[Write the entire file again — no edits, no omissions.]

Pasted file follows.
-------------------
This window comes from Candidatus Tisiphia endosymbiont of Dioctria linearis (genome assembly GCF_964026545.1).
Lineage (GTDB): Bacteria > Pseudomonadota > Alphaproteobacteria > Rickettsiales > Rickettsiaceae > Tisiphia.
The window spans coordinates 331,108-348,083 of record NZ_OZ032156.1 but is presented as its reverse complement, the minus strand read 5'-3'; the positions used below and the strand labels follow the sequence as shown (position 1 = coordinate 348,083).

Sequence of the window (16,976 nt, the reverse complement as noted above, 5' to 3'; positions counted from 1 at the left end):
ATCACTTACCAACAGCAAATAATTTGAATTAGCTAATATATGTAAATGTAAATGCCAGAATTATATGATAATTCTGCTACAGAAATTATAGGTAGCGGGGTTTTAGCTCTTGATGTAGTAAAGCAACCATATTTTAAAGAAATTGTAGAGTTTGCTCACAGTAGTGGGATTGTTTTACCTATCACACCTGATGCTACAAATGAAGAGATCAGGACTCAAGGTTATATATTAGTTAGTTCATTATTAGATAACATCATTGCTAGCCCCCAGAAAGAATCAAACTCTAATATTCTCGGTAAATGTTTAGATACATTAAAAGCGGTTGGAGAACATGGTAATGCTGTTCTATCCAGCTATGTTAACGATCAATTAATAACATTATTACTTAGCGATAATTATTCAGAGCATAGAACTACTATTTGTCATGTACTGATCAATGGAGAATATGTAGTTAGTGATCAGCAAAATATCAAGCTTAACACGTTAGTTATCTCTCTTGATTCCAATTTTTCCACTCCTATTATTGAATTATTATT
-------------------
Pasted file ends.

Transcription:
This window comes from Candidatus Tisiphia endosymbiont of Dioctria linearis (genome assembly GCF_964026545.1).
Lineage (GTDB): Bacteria > Pseudomonadota > Alphaproteobacteria > Rickettsiales > Rickettsiaceae > Tisiphia.
The window spans coordinates 331,108-348,083 of record NZ_OZ032156.1 but is presented as its reverse complement, the minus strand read 5'-3'; the positions used below and the strand labels follow the sequence as shown (position 1 = coordinate 348,083).

Sequence of the window (16,976 nt, the reverse complement as noted above, 5' to 3'; positions counted from 1 at the left end):
ATCACTTACCAACAGCAAATAATTTGAATTAGCTAATATATGTAAATGTAAATGCCAGAATTATATGATAATTCTGCTACAGAAATTATAGGTAGCGGGGTTTTAGCTCTTGATGTAGTAAAGCAACCATATTTTAAAGAAATTGTAGAGTTTGCTCACAGTAGTGGGATTGTTTTACCTATCACACCTGATGCTACAAATGAAGAGATCAGGACTCAAGGTTATATATTAGTTAGTTCATTATTAGATAACATCATTGCTAGCCCCCAGAAAGAATCAAACTCTAATATTCTCGGTAAATGTTTAGATACATTAAAAGCGGTTGGAGAACATGGTAATGCTGTTCTATCCAGCTATGTTAACGATCAATTAATAACATTATTACTTAGCGATAATTATTCAGAGCATAGAACTACTATTTGTCATGTACTGATCAATGGAGAATATGTAGTTAGTGATCAGCAAAATATCAAGCTTAACACGTTAGTTATCTCTCTTGATTCCAATTTTTCCACTCCTATTATTGAATTATTATT